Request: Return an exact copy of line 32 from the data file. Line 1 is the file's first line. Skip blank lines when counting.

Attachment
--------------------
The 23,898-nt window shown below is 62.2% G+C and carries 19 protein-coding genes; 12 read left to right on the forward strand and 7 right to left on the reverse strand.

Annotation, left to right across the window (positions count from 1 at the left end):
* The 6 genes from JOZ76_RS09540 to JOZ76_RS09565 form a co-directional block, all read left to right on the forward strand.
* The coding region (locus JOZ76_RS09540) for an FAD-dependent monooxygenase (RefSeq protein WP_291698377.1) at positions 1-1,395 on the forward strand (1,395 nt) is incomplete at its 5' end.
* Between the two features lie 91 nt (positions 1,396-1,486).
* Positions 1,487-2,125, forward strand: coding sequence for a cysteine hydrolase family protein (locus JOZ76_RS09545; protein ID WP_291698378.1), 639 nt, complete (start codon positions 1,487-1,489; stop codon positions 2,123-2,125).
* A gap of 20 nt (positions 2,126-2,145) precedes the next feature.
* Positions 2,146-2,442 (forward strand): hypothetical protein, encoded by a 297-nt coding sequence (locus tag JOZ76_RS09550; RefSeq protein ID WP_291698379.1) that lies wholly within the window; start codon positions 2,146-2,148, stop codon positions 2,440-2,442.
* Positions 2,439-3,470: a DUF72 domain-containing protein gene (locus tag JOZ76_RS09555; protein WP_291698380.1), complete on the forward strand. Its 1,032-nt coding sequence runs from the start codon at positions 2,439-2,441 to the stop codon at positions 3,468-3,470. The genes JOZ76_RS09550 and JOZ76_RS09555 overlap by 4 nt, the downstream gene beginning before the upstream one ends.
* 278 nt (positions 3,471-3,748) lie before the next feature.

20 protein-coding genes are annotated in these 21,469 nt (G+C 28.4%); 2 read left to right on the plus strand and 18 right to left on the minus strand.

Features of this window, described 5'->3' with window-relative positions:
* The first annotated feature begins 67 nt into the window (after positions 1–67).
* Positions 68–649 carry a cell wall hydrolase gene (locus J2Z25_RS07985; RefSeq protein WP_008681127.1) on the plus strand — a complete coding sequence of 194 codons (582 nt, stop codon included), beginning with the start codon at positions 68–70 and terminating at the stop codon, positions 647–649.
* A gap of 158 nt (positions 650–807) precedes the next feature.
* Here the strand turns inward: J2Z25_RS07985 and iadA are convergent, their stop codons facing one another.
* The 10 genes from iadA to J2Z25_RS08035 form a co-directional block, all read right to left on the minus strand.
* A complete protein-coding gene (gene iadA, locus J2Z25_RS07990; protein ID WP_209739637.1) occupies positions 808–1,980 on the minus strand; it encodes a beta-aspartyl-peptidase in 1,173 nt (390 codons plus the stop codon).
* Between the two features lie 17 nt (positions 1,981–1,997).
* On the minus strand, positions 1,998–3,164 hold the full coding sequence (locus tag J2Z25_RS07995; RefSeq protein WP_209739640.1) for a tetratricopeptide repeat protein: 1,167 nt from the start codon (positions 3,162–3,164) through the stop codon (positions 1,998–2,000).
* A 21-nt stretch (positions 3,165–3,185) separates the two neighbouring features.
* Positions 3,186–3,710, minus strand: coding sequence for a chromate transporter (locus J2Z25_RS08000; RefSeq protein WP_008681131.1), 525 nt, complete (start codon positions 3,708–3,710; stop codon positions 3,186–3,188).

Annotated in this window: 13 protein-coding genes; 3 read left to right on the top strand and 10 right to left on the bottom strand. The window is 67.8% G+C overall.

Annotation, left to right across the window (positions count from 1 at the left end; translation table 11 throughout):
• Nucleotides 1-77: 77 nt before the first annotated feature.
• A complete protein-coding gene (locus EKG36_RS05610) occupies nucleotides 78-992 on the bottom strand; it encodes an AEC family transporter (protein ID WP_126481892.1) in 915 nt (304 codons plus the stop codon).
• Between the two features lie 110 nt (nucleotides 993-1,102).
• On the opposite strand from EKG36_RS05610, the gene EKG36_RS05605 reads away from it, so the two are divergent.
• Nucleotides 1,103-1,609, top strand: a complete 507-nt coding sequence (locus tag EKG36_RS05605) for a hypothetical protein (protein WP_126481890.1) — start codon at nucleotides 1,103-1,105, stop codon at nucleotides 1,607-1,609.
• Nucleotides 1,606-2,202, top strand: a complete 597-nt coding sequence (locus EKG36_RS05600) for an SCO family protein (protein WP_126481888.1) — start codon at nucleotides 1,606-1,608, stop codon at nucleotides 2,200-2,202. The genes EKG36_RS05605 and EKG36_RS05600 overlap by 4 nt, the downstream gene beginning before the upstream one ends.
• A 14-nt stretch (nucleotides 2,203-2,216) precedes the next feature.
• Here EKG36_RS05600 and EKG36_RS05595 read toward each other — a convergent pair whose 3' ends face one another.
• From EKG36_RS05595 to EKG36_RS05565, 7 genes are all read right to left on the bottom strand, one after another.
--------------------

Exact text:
• Here EKG36_RS05600 and EKG36_RS05595 read toward each other — a convergent pair whose 3' ends face one another.